“This technology breathes new life into it,” Curtat continues, pointing to the animation that captures the movement already present in van Gogh’s line art and the use of complementary colors. “I think he would be comfortable using tools in a way that presents his vision, not just what he saw but really what we perceived, and in that sense, he’s was really about what he saw and didn’t see and what he felt.”
For van Gogh, painting was a form of communication. “We know he was very sensitive to color,” Curtat says. “He imbues them with power, and he gives them symbolic importance. … We know he thought about colors in a very meaningful way, and that’s one of the goals – to showcase that thirst for beauty that he put into his work. We tend to remember him for the darkness in his life and the incident that cut off his ears, but there’s so much more to him than that.
“For sure, he had a hard time – that’s for sure,” she continues. “But when you read his letters, he is very lucid. Sometimes there is this philosophical depth; at other times, he has this childlike wonder for the world. He’s all about bringing joy and solutions, and he’s known for all the hardships in his life that he’s managed to transcend into works of art and works of beauty. He could see the beauty of a bag of onions on a kitchen table or a pair of boots in the doorway.
In one of his letters, van Gogh urged, “Find things beautiful as much as you can, most people find too unbeautiful.” For an exhibit whose creation began in the middle of a pandemic, Curtat says, “It felt like a kind of good resonance point for what we were going through. He really felt like the artist we needed.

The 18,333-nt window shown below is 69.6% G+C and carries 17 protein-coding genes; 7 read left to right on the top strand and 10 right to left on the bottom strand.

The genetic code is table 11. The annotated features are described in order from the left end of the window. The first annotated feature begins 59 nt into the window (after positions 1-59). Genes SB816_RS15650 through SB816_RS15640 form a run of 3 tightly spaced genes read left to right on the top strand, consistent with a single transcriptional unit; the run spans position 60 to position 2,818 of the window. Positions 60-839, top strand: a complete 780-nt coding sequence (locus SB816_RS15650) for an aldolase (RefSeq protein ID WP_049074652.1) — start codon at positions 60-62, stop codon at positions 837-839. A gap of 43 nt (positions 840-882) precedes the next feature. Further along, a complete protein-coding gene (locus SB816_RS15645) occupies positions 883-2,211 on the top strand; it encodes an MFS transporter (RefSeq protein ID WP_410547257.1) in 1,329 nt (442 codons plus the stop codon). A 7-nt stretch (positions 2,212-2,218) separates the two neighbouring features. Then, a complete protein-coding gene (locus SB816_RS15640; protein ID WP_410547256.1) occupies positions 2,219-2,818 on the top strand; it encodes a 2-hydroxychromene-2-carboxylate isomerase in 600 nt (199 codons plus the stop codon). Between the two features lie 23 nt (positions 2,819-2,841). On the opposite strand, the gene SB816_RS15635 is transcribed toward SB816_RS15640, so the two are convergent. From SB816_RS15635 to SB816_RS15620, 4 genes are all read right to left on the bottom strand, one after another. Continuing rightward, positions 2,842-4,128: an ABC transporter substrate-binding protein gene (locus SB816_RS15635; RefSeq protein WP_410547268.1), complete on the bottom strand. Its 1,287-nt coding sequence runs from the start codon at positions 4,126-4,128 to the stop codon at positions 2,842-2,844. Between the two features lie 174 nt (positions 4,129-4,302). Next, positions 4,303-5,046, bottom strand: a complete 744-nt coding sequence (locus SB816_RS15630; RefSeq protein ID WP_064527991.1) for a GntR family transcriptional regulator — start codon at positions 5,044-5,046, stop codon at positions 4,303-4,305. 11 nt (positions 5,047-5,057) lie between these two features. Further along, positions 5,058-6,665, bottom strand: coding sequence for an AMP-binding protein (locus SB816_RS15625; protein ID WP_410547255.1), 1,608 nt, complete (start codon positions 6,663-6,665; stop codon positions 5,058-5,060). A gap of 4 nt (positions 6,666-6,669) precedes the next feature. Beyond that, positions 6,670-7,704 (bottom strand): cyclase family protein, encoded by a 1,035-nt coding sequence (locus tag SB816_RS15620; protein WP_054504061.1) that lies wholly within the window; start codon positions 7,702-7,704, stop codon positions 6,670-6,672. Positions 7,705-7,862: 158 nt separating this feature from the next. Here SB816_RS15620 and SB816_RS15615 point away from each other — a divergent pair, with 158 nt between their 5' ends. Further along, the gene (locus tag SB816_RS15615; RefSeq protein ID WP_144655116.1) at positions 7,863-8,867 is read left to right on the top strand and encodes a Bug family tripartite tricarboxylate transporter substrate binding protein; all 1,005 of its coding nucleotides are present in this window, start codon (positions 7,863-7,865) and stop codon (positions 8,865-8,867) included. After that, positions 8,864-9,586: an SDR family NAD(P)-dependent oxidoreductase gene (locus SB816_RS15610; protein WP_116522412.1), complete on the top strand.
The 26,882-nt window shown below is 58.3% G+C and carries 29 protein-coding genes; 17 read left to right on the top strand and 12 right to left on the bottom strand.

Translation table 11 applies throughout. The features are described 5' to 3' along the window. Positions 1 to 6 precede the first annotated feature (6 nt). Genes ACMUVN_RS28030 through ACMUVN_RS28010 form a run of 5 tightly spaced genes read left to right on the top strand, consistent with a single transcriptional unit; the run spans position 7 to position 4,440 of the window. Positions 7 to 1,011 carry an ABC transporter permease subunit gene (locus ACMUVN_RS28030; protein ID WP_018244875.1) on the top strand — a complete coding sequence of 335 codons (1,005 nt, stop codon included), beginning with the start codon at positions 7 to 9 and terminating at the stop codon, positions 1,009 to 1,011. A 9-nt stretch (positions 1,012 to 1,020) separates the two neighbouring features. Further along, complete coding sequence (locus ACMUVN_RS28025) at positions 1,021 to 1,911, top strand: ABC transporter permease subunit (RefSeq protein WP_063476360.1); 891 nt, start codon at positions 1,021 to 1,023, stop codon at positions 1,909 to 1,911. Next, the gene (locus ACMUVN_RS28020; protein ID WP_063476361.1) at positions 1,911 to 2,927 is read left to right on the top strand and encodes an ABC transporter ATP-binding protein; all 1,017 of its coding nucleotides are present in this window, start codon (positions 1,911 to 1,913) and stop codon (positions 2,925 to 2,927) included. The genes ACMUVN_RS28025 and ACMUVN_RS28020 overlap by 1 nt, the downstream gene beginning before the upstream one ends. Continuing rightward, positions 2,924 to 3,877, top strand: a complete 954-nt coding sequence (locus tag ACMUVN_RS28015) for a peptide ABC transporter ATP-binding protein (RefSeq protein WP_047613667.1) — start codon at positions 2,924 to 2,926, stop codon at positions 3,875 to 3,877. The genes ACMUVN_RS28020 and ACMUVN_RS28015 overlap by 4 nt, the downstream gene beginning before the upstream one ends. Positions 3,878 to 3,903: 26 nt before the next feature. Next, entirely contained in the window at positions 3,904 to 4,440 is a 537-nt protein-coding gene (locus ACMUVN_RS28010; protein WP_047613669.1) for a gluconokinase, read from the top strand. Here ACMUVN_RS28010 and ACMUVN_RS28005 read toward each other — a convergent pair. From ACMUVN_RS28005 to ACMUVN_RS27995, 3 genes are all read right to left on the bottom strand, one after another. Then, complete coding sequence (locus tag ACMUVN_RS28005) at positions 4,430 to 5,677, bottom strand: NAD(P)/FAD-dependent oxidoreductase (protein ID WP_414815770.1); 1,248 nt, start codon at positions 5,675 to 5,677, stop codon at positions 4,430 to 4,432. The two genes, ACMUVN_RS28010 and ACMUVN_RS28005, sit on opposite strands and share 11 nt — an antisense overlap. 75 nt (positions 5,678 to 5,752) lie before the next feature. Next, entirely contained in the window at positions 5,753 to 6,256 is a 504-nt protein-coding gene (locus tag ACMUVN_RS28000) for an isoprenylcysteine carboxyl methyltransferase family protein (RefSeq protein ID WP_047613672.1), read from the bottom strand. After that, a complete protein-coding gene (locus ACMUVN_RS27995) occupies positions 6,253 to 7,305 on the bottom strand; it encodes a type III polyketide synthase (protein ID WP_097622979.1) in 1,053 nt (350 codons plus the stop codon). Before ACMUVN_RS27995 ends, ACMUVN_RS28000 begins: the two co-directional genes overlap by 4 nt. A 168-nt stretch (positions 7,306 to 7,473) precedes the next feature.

The exhibition begins with an introduction to the story of van Gogh, turning the mad artist’s narrative on its head and showing him as a more complex figure. After that, guests move through the gallery space, where the projections move from painting to painting, starting with his earlier, darker-toned works and moving on to his later, much brighter and more colorful. “We wanted to focus on light and joy,” says Curtat.
Some of this light and joy is conveyed by the soundtrack that plays throughout the exhibition. The music comes from different eras and different artists, but the pieces have a sense of lightness, a warmth that welcomes the viewer into van Gogh’s work. “For me, it’s really the fantasy of getting into the paintings that I know and love,” Curtat says. 19th century People can find it hard to relate to art from the past or be intimidated by museums, so it’s really about connecting those things and showing why the work is still popular in this case, why it’s still relevant, and music helps bridge that gap.
By bridging this gap, Curtat explains, the exhibition promotes the timeliness and current relevance of van Gogh’s work. “It’s a testament to the power of his work and the fact that people resonate with him,” adds Curtat.
With that in mind, it seems more than a coincidence that van Gogh’s work is now at Graceland, where more than 500,000 visitors come each year to be a part of Elvis’ world. And perhaps this exhibit will encourage you, the next time (or the first time) you visit Graceland, to examine Elvis as more than a legend, a character, but as an artist who has shaped a legacy and a message that has persevered over the decades. . After all, as Van Gogh once wrote, “I don’t know if you will understand that one can speak of poetry simply by arranging the colors well, just as one can say comforting things in music.”
“Beyond Van Gogh: The Immersive Experience” will be on view at the Graceland Exhibition Center, 3171 Elvis Presley Blvd., through June 5. Tickets can be purchased at vangoghmemphis.com.